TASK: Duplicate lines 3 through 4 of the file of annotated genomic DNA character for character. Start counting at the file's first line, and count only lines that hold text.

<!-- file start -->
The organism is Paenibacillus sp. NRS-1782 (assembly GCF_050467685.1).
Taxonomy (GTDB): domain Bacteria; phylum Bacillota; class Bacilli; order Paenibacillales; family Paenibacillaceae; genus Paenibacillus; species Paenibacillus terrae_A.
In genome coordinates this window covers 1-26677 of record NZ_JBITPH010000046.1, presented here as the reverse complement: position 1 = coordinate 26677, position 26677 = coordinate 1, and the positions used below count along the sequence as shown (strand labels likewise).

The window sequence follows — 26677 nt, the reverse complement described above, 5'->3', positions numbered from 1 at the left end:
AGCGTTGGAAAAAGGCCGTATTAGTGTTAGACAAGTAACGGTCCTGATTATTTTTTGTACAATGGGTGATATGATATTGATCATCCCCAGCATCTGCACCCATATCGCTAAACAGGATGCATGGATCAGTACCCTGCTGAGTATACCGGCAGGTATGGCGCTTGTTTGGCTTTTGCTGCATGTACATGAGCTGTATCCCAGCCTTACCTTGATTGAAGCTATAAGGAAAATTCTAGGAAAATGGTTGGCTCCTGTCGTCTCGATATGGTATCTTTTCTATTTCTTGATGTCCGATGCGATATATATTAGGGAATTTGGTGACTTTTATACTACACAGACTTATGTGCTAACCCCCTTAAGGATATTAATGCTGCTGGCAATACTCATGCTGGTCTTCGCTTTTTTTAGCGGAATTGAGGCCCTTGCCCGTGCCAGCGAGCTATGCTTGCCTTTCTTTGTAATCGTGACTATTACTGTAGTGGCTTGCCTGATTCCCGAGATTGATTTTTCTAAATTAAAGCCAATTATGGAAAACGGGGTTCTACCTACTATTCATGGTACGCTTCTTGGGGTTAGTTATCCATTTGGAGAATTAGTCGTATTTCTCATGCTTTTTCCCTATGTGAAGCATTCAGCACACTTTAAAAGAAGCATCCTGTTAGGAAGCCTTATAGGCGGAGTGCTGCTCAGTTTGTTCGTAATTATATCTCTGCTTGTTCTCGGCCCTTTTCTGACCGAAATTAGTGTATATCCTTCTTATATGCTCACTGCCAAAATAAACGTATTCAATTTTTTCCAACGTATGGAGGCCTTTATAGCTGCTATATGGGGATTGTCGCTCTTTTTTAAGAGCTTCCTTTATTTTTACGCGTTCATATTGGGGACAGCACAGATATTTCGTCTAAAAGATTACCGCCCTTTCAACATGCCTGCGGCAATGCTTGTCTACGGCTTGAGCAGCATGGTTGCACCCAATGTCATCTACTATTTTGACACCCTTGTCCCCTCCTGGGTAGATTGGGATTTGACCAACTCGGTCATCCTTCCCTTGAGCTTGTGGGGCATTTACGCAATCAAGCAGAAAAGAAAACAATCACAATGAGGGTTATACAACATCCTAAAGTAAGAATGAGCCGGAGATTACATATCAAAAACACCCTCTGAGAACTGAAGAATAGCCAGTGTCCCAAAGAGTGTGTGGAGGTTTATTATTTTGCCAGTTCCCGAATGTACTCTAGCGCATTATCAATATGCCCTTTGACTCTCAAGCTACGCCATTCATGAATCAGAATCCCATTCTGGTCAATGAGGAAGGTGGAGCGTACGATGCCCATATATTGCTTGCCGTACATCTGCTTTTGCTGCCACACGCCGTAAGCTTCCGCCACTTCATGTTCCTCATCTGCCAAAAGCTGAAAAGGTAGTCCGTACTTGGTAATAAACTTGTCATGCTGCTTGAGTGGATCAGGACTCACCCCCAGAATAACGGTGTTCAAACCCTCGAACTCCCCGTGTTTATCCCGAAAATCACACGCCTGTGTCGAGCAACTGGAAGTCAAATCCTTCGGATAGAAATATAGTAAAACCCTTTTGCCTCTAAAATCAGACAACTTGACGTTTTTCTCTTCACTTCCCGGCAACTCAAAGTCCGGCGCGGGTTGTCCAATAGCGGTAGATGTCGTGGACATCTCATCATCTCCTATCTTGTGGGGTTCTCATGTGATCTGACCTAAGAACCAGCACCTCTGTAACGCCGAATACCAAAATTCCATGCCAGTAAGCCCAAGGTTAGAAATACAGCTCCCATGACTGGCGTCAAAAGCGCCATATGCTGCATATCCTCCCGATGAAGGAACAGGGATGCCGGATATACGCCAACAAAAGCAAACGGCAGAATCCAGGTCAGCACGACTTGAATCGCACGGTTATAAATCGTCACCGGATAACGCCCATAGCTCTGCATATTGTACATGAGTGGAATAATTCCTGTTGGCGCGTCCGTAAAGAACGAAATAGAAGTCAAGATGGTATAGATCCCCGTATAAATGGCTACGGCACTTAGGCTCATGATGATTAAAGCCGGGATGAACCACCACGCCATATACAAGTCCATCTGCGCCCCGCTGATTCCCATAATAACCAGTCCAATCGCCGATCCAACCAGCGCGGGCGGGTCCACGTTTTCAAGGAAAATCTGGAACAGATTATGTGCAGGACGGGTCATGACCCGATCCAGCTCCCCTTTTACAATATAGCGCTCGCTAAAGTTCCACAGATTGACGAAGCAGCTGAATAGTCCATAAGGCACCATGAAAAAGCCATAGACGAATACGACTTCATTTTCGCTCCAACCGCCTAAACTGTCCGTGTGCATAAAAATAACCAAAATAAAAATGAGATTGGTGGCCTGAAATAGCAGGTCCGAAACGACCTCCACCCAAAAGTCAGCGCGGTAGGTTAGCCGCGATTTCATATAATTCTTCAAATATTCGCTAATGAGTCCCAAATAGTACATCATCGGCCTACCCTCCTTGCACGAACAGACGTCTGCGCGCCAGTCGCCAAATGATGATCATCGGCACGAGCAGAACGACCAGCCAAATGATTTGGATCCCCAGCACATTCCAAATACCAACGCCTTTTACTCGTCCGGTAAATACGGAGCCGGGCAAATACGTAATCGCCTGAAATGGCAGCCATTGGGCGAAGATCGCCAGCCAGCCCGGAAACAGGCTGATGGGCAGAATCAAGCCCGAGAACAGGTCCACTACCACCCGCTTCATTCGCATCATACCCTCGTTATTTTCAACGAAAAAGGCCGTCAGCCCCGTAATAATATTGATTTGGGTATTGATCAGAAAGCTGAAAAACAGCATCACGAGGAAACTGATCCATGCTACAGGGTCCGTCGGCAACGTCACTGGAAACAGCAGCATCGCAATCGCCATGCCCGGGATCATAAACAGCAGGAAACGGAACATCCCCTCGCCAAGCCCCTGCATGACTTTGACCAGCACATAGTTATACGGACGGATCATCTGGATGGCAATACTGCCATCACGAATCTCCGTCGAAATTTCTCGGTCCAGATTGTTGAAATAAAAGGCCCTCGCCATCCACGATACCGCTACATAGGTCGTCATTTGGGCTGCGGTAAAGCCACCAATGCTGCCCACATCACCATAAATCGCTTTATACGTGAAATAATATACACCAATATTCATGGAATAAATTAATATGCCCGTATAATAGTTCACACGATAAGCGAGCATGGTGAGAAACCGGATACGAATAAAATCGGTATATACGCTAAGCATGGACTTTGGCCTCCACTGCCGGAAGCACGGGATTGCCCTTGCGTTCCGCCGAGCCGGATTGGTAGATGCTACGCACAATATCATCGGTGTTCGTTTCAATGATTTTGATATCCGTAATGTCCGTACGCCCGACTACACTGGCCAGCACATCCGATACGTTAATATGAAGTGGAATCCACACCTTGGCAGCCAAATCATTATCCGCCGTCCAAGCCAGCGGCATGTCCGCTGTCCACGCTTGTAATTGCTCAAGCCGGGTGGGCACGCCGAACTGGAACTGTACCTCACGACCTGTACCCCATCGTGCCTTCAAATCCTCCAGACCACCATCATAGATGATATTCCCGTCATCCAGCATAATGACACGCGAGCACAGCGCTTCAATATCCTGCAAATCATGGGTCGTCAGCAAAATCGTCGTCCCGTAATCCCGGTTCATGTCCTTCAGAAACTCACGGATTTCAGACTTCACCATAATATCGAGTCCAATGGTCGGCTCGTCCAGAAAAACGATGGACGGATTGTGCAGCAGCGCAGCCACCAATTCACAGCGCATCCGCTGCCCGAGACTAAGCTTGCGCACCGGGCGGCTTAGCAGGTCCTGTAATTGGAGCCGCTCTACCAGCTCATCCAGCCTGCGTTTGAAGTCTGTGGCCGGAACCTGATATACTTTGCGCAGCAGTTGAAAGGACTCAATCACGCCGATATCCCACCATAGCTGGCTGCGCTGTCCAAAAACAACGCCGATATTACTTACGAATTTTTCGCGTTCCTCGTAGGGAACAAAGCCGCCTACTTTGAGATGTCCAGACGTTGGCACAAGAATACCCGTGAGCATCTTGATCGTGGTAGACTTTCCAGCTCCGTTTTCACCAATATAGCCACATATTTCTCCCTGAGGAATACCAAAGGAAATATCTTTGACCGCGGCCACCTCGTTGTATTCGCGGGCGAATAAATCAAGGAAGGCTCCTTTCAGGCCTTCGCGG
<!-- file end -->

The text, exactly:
In genome coordinates this window covers 1-26677 of record NZ_JBITPH010000046.1, presented here as the reverse complement: position 1 = coordinate 26677, position 26677 = coordinate 1, and the positions used below count along the sequence as shown (strand labels likewise).

The window sequence follows — 26677 nt, the reverse complement described above, 5'->3', positions numbered from 1 at the left end: